But complaints about this state of affairs need to be carefully distinguished between, on the one hand, those made at a commensurate level of seriousness and, on the other, the know-nothingism of mid-cult journalists who deny the need for different levels of critical diction in the first place. The split in critical language is not the problem; rather, it is to be welcomed. The crucial thing about the old exhibition-as-microcosm idea was that it never assumed that the viewer would be obliged to address all kinds of art in the same state of mental preparation, nor that the conversations it contained would all be conducted in the same language. It may seem a paradox to discern a way toward the rebuilding of a consensual public discussion in language that, for the moment, excludes so many. But the alternative is for art to remain walled within a recreational “Arts & Leisure” mentality—this, as much as patriarchal hegemony, having always been the real danger of Modernist assumptions.

The best criticism now being produced—I am thinking for example of Benjamin H. D. Buchloh’s or Charles Harrison’s—is preoccupied with the most difficult art and is distinguished by a thoroughly appropriate elevation of tone and an impersonal precision of language. It can sometimes be forbidding in character (as was Michelson’s stringent prose in 1969), but this is no more than rhetorical decorum, style being adjusted to the demands of the occasion, which our predecessors in the 18th and 19th centuries would have taken for granted. The critical vocabulary of each has been crafted out of a longstanding personal engagement with the work of certain artists—Art & Language in Harrison’s case, Marcel Broodthaers, Daniel Buren, Graham, and Michael Asher in Buchloh’s—where a corresponding refusal of commonplace responses and sensory compensations is the rule.

But where art demands translation into a more vernacular idiom, refined vocabularies can suddenly appear ill-adapted to the job.3 This can be the case even within the home territory of high criticism. Some of the most important and successful work in an impeccably conceptual mode—that of Graham, Asher, Cindy Sherman, Jeff Wall, or Christopher Williams, to name a few—has depended upon reference to specific, local histories and experience. A full account of their achievements will require a more demotic style of paraphrase than serious art writing has generally been able to accommodate. The results of that limitation can be criticism in which all the works of such artists sound as though they do the same things and in which there is too little comparative evaluation of their relative successes and failures. On the other hand, in the case of art that intentionally fails to meet a certain standard of professional good manners, the higher forms of criticism can find themselves with too little to say.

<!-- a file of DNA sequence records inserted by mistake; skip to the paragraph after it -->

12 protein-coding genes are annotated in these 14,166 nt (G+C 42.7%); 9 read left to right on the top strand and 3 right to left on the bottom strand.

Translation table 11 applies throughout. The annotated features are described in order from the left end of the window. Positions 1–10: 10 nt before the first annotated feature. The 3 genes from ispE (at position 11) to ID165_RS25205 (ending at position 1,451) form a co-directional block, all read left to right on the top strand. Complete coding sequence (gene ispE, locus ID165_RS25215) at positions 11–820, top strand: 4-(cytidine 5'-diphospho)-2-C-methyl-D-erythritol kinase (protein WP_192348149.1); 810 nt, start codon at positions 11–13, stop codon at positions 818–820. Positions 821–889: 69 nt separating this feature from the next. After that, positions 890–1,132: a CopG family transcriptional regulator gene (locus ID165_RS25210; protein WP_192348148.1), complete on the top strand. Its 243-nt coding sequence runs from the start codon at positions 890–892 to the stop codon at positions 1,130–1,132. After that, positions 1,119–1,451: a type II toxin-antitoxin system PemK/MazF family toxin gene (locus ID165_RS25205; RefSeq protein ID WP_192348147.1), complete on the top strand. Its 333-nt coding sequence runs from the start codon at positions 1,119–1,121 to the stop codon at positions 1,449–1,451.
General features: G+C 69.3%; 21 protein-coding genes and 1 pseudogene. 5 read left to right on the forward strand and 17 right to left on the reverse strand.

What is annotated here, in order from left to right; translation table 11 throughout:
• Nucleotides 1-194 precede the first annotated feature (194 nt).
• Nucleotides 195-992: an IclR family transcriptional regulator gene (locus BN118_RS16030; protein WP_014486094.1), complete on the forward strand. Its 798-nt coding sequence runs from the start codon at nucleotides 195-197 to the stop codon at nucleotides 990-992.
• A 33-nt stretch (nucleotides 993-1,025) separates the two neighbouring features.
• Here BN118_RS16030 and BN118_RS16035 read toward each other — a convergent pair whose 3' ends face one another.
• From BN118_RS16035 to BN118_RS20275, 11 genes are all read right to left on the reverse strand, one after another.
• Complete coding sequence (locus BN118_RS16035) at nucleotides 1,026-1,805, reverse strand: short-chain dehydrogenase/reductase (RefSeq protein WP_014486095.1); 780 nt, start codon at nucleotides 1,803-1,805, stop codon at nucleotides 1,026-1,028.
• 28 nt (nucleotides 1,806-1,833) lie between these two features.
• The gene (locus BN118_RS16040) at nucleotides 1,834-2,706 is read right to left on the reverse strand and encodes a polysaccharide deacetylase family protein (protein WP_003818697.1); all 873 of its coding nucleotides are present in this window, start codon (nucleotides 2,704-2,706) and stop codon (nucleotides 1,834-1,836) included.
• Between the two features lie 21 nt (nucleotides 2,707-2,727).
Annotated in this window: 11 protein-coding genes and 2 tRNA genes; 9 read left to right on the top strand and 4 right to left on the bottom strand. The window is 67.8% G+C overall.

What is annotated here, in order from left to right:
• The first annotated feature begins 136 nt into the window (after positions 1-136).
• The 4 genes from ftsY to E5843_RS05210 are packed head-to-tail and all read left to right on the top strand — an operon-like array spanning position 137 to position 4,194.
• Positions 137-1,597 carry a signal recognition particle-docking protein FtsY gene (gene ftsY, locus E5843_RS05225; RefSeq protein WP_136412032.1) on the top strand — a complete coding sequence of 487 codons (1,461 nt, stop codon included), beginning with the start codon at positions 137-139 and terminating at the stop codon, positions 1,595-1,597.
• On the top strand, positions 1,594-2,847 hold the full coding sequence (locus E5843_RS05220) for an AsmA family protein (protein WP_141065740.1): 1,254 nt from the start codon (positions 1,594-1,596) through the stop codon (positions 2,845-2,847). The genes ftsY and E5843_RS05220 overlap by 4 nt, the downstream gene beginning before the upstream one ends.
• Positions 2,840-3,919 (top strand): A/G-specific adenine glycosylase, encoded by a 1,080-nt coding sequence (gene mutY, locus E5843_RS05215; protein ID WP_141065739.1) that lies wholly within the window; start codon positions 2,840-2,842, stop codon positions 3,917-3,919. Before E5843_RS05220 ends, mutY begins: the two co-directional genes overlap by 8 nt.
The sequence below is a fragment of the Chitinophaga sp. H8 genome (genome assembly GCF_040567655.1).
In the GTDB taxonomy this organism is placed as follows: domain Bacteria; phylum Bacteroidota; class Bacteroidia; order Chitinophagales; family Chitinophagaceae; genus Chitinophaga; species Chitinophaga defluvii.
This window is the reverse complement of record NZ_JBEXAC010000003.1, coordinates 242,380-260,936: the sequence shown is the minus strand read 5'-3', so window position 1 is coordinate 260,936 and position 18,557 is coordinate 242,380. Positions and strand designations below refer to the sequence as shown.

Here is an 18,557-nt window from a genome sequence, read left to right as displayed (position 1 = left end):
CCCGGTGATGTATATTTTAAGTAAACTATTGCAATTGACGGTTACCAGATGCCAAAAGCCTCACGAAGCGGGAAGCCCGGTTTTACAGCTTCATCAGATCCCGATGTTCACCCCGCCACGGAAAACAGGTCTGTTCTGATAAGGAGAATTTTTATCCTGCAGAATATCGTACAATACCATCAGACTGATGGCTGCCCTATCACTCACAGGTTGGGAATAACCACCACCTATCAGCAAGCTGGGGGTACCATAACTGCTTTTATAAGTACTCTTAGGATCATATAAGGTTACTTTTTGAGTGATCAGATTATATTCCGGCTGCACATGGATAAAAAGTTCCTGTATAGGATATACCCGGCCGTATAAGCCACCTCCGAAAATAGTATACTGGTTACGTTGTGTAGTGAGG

What is missing in the current scene is more critical writing that knows how to mix its modes, that does not take one level of language and one commensurate level of artistic practice for its significant universe. It may be too much to ask that present-day critics exhibit the literary range of a Diderot, but it is instructive to read his exhibition reviews, which stand near the beginning of the whole enterprise of professional criticism. Diderot’s preoccupations are openly rhetorical, in regard both to the art and to his own practice, from start to finish. The motif of conversation is explicitly sustained throughout. No one approach is reserved for any one kind of painting; therefore no one level of discussion ever pretends to adequacy. His writing thereby becomes a flexible instrument of a kind that is hardly visible today.

This by no means amounted to a happy eclecticism. No one is more convinced than Diderot of the need for distinctions in level, and the reader is always aware of a dissonant edge when the “wrong” mode is being pursued. The pressing questions of our own moment involve the ways in which economic pressures, along with the various tribalisms operating in the art world, prevent such an approach to criticism from even being conceived. For some such sophistication in practice across the whole rhetorical field is surely required if we are to follow the interplay between abstraction and local knowledge in the best work and to redeem the rest with some kind of common understanding.

Thomas Crow is a professor of history of art at the University of Sussex.



1. Annette Michelson. “Robert Morris—An Aesthetics of Transgression.” Robert Morris, exhibition catalogue, Washington, D.C.: Corcoran Gallery of Art, 1969, p. 7.

2. Ibid., p. 9.

3. An exemplary recognition and analysis of this predicament can be found in Benjamin H. D. Buchloh, “Periodizing Critics,” in Hal Foster, ed., Discussions in Contemporary Culture no. 1, New York: Dia Art Foundation, and Seattle: Bay Press. 1987, pp. 65–70.